Washington – President Barack Obama dramatically increased pressure Friday on Egyptian President Hosni Mubarak to overhaul the political system in response to nationwide protests, telling Mubarak it’s time to open “a meaningful dialogue” with his opponents.
Obama spoke by phone from the White House with Mubarak shortly after the Egyptian leader announced that he’d fired his government and would appoint a new one Saturday. Obama told Mubarak “he has a responsibility to give meaning to those words, to take concrete steps and actions that deliver on that promise.”
In his televised appearance, the president also called on Mubarak’s government to refrain from violence against protesters and “to reverse the actions that they’ve taken” to shut off virtually all Internet access and cell phone service.
Obama’s remarks were the most blunt from the U.S. government since the protests began Tuesday, and suggested that Mubarak’s days in power could be numbered following the worst violence in 60 years.
Privately, a senior U.S. official questioned whether Mubarak understood the depths of popular unrest in his country.
“The real question is to what extent does the government really understand what is happening in the streets and the implications of what is happening in the streets? Based on that, do the fissures grow or narrow?” said the official, who requested anonymity to speak frankly.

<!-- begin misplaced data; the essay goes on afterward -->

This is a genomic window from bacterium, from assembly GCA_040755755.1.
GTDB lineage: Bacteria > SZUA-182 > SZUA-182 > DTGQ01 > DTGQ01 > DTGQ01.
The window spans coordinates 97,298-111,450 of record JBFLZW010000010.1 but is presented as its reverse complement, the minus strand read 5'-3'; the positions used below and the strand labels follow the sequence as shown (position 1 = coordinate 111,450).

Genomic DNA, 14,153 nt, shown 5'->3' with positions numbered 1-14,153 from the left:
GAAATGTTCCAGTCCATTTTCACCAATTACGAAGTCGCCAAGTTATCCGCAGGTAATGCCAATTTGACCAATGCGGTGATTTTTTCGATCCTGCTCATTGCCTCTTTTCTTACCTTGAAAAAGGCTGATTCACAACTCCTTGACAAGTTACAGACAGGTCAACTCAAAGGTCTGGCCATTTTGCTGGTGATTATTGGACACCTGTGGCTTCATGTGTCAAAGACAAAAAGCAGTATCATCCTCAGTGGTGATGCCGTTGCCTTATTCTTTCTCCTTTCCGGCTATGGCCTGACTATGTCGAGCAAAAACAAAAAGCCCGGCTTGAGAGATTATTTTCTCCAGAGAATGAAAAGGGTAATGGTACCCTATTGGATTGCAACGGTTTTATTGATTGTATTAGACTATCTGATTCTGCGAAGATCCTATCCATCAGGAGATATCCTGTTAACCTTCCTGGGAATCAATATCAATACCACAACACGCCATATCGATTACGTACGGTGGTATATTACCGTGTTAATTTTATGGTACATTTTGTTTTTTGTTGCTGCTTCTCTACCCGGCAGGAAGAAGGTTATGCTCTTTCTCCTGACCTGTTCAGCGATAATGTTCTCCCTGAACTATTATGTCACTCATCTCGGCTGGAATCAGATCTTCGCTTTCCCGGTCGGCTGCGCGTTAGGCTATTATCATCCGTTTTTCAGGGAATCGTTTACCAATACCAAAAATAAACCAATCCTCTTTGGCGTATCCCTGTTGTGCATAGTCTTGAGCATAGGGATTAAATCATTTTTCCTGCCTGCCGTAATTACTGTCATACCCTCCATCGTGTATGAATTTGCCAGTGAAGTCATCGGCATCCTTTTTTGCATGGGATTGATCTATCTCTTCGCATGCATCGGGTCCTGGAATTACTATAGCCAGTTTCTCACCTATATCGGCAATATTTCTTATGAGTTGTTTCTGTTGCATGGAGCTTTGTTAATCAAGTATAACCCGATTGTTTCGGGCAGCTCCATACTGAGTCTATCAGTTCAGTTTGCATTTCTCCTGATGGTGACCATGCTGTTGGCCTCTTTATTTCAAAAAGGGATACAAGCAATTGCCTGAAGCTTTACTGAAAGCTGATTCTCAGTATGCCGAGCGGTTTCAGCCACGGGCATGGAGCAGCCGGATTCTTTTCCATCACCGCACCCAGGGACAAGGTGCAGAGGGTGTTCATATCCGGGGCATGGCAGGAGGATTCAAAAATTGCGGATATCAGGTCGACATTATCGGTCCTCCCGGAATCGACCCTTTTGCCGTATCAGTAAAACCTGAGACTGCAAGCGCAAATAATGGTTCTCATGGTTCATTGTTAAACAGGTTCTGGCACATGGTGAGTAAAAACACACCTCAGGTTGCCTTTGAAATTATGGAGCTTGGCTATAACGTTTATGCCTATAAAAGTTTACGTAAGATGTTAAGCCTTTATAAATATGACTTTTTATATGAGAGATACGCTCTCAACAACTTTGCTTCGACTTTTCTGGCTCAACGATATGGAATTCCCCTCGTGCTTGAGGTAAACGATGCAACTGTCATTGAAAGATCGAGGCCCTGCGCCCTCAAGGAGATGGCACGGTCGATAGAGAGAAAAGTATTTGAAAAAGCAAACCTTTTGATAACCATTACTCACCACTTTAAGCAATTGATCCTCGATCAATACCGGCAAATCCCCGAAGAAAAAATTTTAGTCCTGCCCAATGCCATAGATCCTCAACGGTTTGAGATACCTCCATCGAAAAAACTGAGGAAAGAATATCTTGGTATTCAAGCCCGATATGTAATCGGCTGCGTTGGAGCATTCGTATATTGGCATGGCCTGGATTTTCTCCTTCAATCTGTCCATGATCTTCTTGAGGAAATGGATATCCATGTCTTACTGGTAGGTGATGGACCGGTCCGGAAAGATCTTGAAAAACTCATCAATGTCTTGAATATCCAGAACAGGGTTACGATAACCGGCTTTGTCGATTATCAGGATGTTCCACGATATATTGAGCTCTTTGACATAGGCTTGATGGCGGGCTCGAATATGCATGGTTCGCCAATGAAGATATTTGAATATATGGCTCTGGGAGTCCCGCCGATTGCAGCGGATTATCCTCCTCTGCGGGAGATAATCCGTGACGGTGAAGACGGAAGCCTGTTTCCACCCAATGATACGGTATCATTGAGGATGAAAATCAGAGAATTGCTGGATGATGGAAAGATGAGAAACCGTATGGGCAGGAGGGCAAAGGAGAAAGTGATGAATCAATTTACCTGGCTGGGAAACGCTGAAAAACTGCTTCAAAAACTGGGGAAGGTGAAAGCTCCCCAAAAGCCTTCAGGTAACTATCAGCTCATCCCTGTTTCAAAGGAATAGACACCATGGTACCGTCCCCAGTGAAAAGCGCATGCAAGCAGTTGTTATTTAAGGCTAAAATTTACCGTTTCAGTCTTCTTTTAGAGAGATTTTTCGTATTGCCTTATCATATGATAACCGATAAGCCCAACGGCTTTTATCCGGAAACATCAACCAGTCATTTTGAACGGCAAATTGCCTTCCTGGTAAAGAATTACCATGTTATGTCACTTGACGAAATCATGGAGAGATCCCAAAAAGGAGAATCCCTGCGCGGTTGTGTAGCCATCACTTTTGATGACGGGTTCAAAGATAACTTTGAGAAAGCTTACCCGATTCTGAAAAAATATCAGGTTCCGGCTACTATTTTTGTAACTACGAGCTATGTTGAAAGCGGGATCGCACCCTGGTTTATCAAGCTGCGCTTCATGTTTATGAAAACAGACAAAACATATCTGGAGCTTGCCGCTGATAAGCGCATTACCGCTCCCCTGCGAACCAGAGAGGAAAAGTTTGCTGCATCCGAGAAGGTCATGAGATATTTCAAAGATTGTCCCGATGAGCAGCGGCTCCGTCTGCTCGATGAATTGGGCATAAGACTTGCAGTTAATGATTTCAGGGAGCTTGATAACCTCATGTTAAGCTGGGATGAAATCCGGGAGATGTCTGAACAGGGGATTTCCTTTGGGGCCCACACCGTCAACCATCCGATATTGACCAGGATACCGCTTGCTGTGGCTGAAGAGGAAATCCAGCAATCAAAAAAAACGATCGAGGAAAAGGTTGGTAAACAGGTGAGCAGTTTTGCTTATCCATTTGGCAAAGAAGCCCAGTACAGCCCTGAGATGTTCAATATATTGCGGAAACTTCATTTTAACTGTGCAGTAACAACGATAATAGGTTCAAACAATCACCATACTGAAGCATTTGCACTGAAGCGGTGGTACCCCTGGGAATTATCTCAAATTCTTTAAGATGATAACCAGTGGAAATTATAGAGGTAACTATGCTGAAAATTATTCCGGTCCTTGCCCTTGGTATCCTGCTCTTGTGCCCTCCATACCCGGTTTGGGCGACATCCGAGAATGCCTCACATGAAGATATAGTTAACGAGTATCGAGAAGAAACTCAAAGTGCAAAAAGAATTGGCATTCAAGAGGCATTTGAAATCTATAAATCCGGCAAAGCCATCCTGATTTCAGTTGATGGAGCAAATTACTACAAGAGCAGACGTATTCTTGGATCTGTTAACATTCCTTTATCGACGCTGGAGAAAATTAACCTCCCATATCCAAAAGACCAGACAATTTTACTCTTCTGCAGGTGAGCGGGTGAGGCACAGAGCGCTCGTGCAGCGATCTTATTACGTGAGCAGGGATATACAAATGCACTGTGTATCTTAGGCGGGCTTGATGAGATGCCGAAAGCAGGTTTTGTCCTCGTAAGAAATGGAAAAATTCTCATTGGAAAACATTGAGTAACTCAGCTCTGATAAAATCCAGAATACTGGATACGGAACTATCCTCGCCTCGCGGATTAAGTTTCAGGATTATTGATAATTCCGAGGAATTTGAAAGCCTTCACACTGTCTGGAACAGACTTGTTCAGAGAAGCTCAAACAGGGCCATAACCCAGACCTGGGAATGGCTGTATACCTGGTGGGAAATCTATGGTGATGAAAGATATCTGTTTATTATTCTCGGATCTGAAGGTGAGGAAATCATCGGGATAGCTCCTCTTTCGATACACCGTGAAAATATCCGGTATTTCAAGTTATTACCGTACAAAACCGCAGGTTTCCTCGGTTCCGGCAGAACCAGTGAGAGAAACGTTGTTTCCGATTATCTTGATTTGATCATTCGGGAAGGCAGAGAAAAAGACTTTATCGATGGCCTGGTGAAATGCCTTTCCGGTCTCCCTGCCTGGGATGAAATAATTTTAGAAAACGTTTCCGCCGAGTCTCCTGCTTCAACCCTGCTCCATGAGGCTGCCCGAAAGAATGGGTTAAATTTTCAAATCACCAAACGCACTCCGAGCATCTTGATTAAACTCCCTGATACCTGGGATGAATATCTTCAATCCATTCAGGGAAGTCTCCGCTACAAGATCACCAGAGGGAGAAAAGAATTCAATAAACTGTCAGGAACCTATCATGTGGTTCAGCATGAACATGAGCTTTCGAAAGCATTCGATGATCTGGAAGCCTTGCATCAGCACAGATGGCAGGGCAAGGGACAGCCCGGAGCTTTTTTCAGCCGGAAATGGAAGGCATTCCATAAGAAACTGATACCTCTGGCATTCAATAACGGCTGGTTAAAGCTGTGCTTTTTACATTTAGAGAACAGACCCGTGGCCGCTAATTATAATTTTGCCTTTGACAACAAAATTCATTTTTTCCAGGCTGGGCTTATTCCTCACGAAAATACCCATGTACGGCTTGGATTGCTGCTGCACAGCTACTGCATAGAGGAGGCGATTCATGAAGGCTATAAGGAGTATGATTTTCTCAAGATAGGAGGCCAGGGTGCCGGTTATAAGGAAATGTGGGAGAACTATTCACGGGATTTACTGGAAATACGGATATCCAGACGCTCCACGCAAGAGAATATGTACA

“What you are seeing here is the long-term de-legitimization of the Mubarak government,” he added.
Egypt receives $1.5 billion in annual U.S. aid, but remains to be seen how the country’s 82-year-old strongman responds to Obama. So far, Mubarak has largely ignored U.S .calls for restraint, sending tanks into the streets Friday to quell spreading unrest.
“I don’t think they’re listening,” said Jon Alterman, an Egypt specialist and director of the Middle East program at the Center for Strategic and International Studies. Mubarak and his advisers appear willing to risk damaging ties with the U.S. to stay in power, Alterman said.
The top priority of Mubarak and his aging lieutenants has been maintaining their rule, and they would have resisted any changes that they viewed as endangering their grip on power, experts said.